As for safety, the adverse events-reporting systems have never exploded this much with detailed evidence of injury. Every expert I know has plainly said that it is the least safe vaccine ever approved, and that’s saying something.

So this cruel demonization campaign against the unvaccinated was entirely misdirected. And you get a hint from the film’s depiction of the resistance in Ward 8. After a long history of abuse at the hands of elite white medical specialists in America, many black people are rightly skeptical at the government’s great plans to ensure their health and well-being.

While it is superficially true that more of the unvaccinated are located in states where Trump won majorities, they are not necessarily the same people. The vaccine uptake rate among black Americans was the lowest among all demographics precisely because they don’t like people telling them what to do, and rightly so. This is not because they are Trump voters but because they can smell a rat, a skill which comes from long experience.

One wishes that more Americans would have been resistant to being told what to do. Republicans went along with lockdowns far more than they should have and this is only because the initial orders came via the Trump administration. If it had been Obama who attempted this, there would have been an uprising around the country. But because the orders came from an unexpected place, people were initially confused into compliance.

But by 2021 when Fauci made his grand tour, there was new clarity about the whole COVID enterprise, and the resistance started to grow. Now you see forming a completely new coalition of voters from Atlanta to Anacostia who have had it with elite rule of their lives.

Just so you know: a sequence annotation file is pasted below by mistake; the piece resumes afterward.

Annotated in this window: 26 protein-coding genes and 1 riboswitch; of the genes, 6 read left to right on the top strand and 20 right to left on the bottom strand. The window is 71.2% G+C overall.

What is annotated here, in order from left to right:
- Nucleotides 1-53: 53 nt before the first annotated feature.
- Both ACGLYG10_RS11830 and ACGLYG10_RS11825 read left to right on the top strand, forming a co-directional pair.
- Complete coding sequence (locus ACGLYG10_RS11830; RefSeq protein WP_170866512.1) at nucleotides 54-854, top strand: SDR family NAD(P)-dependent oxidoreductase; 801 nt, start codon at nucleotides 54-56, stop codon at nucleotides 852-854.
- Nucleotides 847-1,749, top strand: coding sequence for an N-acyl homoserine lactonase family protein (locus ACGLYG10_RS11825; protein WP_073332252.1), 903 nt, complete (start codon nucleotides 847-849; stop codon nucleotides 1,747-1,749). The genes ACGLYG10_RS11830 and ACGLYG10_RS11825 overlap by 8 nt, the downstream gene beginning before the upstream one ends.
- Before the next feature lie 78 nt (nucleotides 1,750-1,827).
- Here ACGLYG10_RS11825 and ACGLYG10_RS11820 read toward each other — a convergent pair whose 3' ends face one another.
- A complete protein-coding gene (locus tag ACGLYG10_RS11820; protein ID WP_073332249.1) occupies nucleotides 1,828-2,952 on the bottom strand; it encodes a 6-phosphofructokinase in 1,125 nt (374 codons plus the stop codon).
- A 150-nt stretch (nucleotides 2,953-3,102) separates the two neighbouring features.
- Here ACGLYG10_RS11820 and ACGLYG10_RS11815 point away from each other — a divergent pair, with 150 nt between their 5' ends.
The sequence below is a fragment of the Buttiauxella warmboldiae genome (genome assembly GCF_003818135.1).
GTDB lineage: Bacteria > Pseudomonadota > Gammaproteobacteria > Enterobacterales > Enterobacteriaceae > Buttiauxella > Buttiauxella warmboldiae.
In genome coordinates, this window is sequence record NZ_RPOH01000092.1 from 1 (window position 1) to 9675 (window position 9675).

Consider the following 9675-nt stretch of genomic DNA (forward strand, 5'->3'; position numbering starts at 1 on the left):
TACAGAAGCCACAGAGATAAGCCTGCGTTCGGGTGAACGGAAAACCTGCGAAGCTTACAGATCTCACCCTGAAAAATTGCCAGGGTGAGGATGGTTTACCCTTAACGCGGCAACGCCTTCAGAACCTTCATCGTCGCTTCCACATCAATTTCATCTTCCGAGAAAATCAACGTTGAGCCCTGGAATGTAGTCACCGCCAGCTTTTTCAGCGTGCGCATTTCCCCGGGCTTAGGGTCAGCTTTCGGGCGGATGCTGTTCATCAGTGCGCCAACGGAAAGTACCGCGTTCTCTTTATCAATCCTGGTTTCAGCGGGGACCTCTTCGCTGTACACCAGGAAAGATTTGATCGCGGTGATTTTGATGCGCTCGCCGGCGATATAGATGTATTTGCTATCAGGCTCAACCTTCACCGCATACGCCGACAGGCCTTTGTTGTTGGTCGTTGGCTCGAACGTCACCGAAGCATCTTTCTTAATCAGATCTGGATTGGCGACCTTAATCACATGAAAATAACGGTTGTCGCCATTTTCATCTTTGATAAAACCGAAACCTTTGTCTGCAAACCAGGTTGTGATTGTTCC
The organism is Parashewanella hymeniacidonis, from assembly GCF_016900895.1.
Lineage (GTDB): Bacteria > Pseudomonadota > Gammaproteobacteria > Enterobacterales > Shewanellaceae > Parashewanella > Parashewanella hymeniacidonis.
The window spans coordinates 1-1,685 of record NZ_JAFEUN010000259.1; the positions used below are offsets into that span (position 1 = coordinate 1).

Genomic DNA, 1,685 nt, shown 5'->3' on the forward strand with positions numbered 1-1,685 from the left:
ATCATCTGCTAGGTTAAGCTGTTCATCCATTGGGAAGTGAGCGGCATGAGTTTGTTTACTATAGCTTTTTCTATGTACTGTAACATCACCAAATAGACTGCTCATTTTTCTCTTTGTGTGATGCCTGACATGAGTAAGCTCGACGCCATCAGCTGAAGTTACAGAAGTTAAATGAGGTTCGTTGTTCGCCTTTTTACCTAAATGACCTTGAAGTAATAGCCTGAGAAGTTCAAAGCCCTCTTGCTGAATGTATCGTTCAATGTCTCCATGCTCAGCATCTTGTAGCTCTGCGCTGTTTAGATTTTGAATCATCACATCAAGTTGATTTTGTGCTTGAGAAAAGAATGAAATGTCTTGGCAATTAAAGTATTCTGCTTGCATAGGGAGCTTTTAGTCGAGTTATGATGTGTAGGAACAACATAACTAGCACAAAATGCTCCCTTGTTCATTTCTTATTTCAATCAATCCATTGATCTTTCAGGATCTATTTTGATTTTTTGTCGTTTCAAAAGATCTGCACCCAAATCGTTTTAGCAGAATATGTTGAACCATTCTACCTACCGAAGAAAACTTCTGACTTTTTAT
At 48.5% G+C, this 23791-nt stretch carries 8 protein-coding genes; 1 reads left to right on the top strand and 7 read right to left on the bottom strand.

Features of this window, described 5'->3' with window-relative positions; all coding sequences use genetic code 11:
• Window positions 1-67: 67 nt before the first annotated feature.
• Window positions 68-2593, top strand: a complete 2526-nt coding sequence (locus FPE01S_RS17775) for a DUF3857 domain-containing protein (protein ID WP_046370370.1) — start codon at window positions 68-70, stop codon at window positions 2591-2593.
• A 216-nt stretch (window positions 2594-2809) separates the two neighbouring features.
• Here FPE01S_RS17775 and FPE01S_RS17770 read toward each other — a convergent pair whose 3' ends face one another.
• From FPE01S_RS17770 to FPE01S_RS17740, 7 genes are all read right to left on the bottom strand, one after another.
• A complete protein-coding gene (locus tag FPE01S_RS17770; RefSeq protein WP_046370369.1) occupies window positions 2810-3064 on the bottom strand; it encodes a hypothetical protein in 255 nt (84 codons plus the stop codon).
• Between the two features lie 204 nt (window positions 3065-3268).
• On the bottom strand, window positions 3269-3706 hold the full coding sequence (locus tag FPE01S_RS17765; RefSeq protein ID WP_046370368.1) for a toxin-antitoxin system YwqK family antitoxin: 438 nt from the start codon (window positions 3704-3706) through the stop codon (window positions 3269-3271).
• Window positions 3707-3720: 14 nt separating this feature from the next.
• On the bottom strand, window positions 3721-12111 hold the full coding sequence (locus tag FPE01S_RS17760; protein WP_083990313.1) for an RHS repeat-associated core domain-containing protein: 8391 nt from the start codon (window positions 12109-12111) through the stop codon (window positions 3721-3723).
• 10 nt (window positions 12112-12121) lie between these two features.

In the same film of Fauci, there is another revealing moment when Fauci is standing there in his living room and his phone rings. It is Jared Kushner calling him on the day of Biden’s inauguration. Kushner praises Fauci for his wonderful work during the pandemic. Did you need any more evidence of what a snake in the grass he actually has been all along?

Kushner was with Trump on March 14–15, 2020, when Trump was talked into lockdowns. Kushner himself reports that he was seriously influential over the decision, and then got to work ordering thousands of ventilators that ended up killing a great number of people. After all this carnage, he has the gall to ring up Fauci and say he did a great job. When the full history of this tragic period comes out, Kushner will no doubt play a leading role.

In the official narrative, Fauci remains a great hero. In reality, he is anything but. He helped plot the lockdowns to distract from his own role in funding gain-of-function research in Wuhan that he was convinced came from a lab, and then plotted to lie about it. That’s where all the evidence points. Then he backed a public-health response that wrecked American liberty and prosperity.

His way is to parade as The Science even while disregarding all scientific evidence that his every decision for the last three years created a public health and economic crisis without precedent in our lifetimes. He knew the truth but chose to cover it up. He had plenty of accomplices in media, technology, government, and the pharmaceutical industry. But in the end, it’s all on his head. Just as the man on the porch in Anacostia said, he ran a campaign of fear to get compliance for his personal gain.

Views expressed in this article are the opinions of the author and do not necessarily reflect the views of The Epoch Times.